A Deceiving Counting System
Michael Bahi, Niles West High School
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Imagine yourself stranded in a random location somewhere on this planet. You walk endlessly to find any sign or form of communication, when you suddenly come across these symbols:
Looking at these signs, you can infer the first one looks like a decimal or period, the second one looks like the number “1”, the fifth one looks like a backwards “3”, the next three symbols look like “0”, “7”, and the letter “V”, respectively, and the last one a “9”. So, there you are, stranded in the middle of nowhere with nothing but a list of symbols in which seven look somewhat familiar. Hopefully, you wouldn't go with your presumptions and take these symbols for what they appear to look like. If you did, however, you would be upset to know that only two of those assumptions were correct (the ones that look like a “1” and “9”). The symbols are the Arabic numerals from 0 to 10, shown above in numerical order. Yes, that “backwards 3” is a 4, the zero is a 5, that “7” is a 6, and the “V” is a 7. But enough daydreaming about being in the Middle East where the weather is five times warmer than the Midwest; that wasn’t the point of this discussion.
The purpose of this paper is to recognize a fraction of the difficulties emergent English language learners face when coming to this country. In this discussion, we will focus on the Arabic counting system and how its appearance, written order, and phonetics cause confusion to students learning the English counting system. Although our counting system is technically called the Hindu-Arabic numeral system, it will be referred to as the English counting system to prevent confusion.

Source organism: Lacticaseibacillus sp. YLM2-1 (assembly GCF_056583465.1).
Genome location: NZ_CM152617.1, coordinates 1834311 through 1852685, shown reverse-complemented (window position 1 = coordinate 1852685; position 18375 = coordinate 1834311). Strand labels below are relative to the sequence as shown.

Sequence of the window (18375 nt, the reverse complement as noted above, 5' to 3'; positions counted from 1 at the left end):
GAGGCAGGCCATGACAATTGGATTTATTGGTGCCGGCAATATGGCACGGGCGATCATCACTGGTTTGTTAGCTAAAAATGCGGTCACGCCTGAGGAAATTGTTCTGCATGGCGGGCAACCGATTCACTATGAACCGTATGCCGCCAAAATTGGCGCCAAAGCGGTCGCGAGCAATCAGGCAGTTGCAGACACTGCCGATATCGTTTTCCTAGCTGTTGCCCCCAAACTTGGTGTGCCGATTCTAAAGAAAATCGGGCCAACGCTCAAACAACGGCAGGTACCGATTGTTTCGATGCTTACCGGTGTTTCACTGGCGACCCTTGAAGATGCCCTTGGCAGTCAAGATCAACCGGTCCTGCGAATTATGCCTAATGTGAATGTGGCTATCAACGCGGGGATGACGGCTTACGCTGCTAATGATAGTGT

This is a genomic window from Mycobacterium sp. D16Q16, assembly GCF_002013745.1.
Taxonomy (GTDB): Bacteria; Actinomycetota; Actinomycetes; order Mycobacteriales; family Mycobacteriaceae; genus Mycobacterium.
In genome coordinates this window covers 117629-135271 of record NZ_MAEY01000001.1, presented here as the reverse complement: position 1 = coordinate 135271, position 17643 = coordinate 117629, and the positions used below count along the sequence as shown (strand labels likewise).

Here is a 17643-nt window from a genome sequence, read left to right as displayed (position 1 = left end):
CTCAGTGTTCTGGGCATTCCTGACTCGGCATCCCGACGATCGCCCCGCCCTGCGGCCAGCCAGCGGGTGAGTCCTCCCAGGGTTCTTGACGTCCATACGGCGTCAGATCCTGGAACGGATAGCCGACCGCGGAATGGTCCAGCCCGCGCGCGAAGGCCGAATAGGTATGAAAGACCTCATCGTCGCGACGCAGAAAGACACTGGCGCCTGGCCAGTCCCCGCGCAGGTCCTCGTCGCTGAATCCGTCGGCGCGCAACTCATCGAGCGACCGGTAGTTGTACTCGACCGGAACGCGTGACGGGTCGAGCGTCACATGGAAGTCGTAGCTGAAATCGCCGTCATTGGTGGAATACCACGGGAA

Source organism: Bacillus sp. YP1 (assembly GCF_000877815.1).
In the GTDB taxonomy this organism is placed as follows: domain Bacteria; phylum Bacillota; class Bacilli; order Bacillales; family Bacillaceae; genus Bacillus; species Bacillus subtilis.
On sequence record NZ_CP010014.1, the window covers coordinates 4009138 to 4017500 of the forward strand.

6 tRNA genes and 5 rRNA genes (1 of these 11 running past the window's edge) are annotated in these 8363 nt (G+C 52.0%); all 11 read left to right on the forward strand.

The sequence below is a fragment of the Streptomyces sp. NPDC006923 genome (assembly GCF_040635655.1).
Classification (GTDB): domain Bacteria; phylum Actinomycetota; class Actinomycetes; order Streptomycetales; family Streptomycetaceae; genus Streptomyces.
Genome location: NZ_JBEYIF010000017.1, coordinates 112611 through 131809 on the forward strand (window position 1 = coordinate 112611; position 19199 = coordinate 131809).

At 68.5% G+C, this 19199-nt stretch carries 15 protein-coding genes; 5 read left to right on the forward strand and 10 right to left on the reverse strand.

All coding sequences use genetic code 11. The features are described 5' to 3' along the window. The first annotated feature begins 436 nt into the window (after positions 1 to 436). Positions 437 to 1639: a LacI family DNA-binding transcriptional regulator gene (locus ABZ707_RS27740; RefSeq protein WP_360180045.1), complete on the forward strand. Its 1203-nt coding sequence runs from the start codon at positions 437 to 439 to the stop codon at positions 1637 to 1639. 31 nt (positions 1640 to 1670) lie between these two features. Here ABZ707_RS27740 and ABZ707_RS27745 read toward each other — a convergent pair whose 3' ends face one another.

We can already concur that the looks of Arabic and English numbers can be deceiving (i.e., their number five looks like an English zero, six looks like our seven, etc). It’s safe to say it’s even more confusing with double- and triple-digit numbers. Imagine a Middle Eastern student coming across the number “70”, for example, in the United States. This would appear as “65” according to the student’s native language! Numbers are everywhere in this country: cellular phones, street signs, kitchen appliances, automobiles, medication, calendars, and clocks (to name a few). For a newcomer to encounter these numbers on a daily basis, it can become confusing and aggravating. Now, picture this newcomer in a mathematics classroom. American teachers are used to citing numbers effortlessly. However, for an emergent English language learner it will take some time to process simply looking at certain numbers. Imagine an algebra classroom, where “X” is no longer the symbol used to represent multiplication. Instead, a decimal is used that is placed a bit higher. Take a look at the following problem:
This problem that is so simple to most people can be baffling for a newcomer. If the English number system is new to them, they could see that problem as “15063 = ?”, which can cause frustration and lower self-esteem. When working with English language learners, we must keep in mind how our number systems can look similar, but in a misconceiving way.